India’s Reliance Industries Ltd. has signed a memorandum of understanding with the Gujarat state government to invest Rupee 5 trillion ($67.71 billion) into renewable energy and renewable hydrogen assets.
RIL would invest an additional Rupee 600 billion in component manufacturing for solar PV modules, including polysilicon, wafer, cell and module elements; electrolyzers, batteries; and fuel cells, it added. “In consultation with the government of Gujarat, RIL has started the process of scouting land for 100 GW renewable energy power project in Kutch, Banaskantha and Dholera,” RIL said.
New Zealand’s Refining NZ said that together with Fortescue Future Industries it is studying the “feasibility of production, storage, distribution, and export of industrial-scale green hydrogen from Marsden Point.” The two companies signed a Memorandum of Understanding, which is part of the company’s work on “identifying repurposing opportunities for Marsden Point, once refining operations cease.” Work on the study will begin in early 2022. Refining NZ has previously said that its Marsden Point refinery will transition to an import-only fuel terminal from April 2022. In November 2021, the company’s board took the final investment decision confirming the change of operations to a terminal called Channel Infrastructure. In the next four months, the company will focus on “the ongoing operation of our refinery” and the “safe shutdown and decommissioning of refinery assets,” it also said Dec. 16.
BP Australia is undertaking a feasibility study into the production of green hydrogen at the site of the Kwinana refinery. It will work on the project in partnership with Macquarie Capital and with funding from the Western Australian government. The company plans to repurpose the site as a clean energy hub, “which will include the production of renewable fuels,” it said. BP also said it was “already underway with plans to develop a renewable fuels plant at the site, producing sustainable aviation fuel and renewable diesel.” BP announced its plan to shut the refinery in October 2020 and wind down refining activities over the following six months.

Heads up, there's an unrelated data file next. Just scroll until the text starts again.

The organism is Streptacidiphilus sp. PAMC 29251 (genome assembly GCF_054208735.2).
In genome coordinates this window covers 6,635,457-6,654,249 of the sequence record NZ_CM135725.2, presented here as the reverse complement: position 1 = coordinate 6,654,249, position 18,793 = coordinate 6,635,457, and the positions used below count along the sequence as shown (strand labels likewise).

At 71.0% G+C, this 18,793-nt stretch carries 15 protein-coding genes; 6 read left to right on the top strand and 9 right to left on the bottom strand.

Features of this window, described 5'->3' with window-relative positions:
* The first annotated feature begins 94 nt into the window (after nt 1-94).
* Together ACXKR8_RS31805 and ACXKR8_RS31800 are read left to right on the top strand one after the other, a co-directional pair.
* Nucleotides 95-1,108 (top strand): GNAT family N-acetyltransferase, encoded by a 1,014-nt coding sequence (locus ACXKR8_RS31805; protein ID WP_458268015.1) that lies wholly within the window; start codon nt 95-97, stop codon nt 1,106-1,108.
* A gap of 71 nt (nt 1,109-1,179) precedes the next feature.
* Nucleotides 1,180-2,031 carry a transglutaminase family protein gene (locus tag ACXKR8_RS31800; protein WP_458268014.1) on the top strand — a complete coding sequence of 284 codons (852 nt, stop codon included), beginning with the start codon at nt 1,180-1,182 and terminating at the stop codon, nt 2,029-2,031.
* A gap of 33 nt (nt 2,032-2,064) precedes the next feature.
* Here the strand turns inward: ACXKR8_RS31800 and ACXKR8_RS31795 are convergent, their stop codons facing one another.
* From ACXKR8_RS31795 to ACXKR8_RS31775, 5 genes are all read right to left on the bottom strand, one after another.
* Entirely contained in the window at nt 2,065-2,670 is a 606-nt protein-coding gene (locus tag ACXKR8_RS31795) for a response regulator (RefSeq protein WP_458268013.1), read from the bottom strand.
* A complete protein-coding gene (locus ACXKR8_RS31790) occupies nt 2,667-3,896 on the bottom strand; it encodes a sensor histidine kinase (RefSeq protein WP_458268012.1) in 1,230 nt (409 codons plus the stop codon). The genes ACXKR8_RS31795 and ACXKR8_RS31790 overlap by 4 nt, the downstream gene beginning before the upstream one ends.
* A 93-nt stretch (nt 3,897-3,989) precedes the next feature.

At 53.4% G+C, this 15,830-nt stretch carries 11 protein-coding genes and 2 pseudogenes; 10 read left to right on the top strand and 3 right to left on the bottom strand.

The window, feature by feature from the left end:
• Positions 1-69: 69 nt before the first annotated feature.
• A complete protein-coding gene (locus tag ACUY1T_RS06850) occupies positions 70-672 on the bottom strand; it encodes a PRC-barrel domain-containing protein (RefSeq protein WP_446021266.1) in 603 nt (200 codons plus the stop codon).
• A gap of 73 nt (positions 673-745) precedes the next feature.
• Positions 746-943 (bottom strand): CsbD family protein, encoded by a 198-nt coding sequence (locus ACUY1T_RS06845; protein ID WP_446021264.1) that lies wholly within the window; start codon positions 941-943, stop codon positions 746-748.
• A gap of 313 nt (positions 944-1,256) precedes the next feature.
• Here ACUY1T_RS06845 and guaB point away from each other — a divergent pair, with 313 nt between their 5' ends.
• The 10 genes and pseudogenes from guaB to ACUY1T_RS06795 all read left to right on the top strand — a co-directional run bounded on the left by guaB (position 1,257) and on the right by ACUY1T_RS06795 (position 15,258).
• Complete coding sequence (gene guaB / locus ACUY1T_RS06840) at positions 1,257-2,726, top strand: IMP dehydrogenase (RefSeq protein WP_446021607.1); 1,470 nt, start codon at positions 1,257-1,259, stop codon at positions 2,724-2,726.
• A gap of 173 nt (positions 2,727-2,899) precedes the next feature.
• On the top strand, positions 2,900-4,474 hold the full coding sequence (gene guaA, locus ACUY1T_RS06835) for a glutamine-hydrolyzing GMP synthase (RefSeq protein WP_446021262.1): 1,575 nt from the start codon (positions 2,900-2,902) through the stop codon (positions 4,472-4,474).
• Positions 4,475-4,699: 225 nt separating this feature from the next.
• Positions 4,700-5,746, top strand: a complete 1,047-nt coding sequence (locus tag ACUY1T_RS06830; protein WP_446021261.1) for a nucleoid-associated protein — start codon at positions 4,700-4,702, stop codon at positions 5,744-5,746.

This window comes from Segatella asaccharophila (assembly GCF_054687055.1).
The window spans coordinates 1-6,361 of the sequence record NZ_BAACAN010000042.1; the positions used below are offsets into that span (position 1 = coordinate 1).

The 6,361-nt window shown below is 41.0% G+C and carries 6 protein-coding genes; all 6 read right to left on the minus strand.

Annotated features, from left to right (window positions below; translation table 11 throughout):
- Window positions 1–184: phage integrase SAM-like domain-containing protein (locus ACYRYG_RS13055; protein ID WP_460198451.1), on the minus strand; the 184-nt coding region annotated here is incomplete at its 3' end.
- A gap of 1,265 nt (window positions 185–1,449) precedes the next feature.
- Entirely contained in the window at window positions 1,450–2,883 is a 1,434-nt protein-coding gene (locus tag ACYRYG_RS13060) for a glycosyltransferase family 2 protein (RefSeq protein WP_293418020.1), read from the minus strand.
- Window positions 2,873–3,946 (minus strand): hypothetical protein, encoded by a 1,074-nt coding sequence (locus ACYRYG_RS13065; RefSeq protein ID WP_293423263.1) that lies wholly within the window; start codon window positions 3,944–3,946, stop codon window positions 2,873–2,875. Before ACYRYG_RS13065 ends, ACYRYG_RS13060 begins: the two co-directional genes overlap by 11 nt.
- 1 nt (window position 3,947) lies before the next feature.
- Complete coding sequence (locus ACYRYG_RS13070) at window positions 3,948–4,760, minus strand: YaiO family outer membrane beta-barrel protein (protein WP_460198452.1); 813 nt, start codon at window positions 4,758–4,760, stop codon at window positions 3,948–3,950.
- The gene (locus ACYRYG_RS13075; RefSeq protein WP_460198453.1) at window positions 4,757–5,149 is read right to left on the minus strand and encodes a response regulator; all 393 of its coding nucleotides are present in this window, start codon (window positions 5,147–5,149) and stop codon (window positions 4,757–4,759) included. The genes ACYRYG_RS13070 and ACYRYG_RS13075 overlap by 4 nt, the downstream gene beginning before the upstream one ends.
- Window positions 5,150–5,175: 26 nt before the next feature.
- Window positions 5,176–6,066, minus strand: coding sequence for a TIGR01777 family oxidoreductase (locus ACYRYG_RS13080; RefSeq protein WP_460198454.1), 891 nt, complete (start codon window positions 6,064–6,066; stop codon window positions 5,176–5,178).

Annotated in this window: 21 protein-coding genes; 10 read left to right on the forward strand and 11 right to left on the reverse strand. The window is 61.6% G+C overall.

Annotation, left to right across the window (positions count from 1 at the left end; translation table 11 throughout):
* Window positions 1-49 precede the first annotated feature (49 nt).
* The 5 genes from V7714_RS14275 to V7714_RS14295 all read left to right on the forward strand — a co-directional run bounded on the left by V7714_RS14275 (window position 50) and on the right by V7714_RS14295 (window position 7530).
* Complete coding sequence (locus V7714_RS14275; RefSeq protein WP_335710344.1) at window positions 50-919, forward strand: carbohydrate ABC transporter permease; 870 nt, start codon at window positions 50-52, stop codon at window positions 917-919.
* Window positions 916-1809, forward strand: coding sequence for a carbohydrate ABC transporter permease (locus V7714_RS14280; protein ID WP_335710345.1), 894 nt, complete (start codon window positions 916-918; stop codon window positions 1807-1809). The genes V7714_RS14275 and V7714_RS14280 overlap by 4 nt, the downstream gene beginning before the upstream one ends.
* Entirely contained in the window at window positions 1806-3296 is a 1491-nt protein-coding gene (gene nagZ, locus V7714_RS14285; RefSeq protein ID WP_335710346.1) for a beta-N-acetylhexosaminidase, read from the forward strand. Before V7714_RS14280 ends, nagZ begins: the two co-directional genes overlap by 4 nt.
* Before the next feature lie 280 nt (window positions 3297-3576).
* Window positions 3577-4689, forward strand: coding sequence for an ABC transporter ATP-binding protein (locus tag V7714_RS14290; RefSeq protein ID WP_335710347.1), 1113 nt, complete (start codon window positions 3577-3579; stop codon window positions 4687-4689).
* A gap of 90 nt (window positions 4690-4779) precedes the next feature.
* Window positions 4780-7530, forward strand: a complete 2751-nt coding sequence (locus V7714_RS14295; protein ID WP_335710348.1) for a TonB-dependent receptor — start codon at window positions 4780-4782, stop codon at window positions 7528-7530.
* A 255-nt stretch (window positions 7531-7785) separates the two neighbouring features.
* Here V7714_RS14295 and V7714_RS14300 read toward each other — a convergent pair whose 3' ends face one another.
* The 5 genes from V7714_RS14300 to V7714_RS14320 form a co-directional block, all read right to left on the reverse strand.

SK Innovation and Energy has selected Honeywell UOP for a feasibility study to retrofit the hydrogen plant at the Ulsan refinery with carbon capture. SK will “explore capturing and sequestering 400,000 tons of carbon dioxide” from the existing hydrogen production assets. From 2026, the CO2 will be reinjected in depleted natural gas reservoirs, Honeywell said. “With the global demand for hydrogen expected to grow significantly within the next decade, hydrogen producers need a low-cost carbon capture system to help them meet their sustainability goals,” said Ben Owens, vice president and general manager, Honeywell Sustainable Technology Solutions.
IOC-owned Gujarat refinery’s capacity expansion project is set to be over by Sept. 30, 2024, a delay of one-and-a-half years from the previous deadline. The delay is primarily a result of the coronavirus pandemic. The initial deadline was contemplated for 2020. The existing smaller capacity atmospheric unit and vacuum units will be replaced by a large atmospheric vacuum unit (AVU). The project also involves a revamp of the existing hydrogen generation unit, a new n-butanol processing unit and a revamp of the linear alkylbenzenes (LAB) unit. IOC plans to raise the capacity of the Gujarat refinery to 360,000 b/d by March 2023 from the current 275,000 b/d.